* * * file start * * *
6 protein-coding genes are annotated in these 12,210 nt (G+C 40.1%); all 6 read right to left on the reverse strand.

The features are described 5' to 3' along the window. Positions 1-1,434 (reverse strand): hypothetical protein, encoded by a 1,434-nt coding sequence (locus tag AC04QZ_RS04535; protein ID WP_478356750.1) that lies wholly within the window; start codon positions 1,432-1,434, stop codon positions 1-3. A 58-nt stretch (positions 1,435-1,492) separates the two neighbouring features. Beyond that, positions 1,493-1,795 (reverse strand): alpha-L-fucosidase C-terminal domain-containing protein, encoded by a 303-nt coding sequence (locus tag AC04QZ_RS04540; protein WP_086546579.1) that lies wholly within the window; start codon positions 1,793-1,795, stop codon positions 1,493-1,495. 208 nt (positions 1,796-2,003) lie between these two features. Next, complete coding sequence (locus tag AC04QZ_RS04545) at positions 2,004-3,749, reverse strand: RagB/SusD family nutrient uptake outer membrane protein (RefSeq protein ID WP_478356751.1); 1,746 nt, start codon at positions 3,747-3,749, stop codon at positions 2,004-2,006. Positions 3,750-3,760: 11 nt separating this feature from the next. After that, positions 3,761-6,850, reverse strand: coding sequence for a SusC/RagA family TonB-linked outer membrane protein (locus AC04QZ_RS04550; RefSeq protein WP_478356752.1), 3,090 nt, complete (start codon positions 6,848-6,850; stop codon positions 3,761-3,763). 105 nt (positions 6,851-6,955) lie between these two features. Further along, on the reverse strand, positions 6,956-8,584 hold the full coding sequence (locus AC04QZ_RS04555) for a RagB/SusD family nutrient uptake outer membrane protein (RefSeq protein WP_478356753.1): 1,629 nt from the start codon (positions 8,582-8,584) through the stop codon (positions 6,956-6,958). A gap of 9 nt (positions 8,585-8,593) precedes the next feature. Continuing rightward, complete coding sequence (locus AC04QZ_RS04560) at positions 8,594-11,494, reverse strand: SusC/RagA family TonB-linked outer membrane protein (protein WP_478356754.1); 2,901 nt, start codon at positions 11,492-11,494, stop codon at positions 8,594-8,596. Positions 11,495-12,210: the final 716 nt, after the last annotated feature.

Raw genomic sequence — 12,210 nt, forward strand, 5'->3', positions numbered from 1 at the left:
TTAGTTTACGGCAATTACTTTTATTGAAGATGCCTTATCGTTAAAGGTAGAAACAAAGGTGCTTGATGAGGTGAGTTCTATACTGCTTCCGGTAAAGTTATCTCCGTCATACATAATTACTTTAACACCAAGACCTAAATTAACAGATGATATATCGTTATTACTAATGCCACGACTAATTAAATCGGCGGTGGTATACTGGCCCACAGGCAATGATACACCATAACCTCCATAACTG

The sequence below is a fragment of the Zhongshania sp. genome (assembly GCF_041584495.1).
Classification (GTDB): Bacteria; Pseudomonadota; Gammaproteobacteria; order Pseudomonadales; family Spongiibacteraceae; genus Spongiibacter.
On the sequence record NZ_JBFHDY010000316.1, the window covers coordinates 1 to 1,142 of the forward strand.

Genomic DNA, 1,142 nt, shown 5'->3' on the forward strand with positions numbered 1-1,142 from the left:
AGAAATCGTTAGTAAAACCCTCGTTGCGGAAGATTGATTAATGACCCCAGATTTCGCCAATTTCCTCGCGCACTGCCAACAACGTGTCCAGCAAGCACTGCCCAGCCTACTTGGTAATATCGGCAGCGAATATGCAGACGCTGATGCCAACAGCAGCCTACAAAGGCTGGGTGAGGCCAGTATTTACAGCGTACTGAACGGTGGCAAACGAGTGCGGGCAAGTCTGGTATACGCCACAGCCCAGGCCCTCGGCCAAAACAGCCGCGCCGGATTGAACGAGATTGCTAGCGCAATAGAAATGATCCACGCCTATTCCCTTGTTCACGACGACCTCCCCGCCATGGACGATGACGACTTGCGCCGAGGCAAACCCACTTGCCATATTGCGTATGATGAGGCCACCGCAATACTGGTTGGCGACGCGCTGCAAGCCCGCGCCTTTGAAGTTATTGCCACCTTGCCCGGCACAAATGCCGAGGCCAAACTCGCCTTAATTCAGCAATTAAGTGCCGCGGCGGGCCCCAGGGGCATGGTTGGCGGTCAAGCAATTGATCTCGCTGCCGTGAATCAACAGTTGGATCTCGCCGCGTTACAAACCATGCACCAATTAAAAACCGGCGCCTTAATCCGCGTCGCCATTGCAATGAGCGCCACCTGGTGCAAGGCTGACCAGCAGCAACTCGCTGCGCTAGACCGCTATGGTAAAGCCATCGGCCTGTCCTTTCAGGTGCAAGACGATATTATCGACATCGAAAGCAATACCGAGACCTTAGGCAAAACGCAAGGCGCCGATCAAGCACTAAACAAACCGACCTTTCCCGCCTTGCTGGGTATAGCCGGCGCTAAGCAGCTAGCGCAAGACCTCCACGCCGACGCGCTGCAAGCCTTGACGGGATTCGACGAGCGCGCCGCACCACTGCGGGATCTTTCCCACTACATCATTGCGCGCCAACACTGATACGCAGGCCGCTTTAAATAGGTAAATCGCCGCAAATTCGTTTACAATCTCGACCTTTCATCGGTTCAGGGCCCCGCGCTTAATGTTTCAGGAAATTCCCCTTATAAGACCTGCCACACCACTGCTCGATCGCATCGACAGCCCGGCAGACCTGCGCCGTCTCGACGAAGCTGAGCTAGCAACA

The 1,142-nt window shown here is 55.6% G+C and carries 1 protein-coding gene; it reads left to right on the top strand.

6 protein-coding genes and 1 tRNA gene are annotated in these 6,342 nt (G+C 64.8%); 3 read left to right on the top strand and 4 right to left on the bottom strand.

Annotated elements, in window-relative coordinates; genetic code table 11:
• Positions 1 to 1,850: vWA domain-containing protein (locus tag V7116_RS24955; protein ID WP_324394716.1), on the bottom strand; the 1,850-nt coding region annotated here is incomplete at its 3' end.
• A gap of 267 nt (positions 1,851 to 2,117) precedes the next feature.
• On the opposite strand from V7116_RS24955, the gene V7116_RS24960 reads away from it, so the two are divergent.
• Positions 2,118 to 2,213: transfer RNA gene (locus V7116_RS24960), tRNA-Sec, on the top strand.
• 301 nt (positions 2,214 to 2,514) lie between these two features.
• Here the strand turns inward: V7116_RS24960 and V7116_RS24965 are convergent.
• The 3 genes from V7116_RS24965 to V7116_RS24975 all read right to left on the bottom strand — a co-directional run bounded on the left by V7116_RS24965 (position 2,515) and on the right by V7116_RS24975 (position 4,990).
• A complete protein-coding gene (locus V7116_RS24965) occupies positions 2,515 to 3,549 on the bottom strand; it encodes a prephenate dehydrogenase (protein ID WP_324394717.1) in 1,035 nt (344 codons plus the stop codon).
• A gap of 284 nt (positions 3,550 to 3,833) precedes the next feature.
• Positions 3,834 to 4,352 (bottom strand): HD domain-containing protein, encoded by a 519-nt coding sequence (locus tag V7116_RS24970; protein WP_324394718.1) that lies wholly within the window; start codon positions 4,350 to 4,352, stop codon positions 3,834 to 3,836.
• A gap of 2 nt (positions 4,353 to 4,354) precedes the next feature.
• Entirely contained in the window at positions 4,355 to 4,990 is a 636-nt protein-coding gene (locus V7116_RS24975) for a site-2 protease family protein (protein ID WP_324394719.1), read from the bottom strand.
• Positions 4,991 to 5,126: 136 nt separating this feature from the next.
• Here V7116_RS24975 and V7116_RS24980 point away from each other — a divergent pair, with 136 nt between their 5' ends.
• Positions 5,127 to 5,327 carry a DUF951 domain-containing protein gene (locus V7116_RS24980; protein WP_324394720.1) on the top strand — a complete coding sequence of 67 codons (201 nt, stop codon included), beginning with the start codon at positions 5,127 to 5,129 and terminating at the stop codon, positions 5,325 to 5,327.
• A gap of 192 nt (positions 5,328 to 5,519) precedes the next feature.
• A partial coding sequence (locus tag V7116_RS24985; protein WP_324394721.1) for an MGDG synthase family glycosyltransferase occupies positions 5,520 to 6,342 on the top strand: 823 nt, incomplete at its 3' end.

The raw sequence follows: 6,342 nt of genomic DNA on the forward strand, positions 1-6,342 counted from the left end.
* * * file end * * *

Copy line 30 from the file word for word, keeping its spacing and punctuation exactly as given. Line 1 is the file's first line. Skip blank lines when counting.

The raw sequence follows: 6,342 nt of genomic DNA on the forward strand, positions 1-6,342 counted from the left end.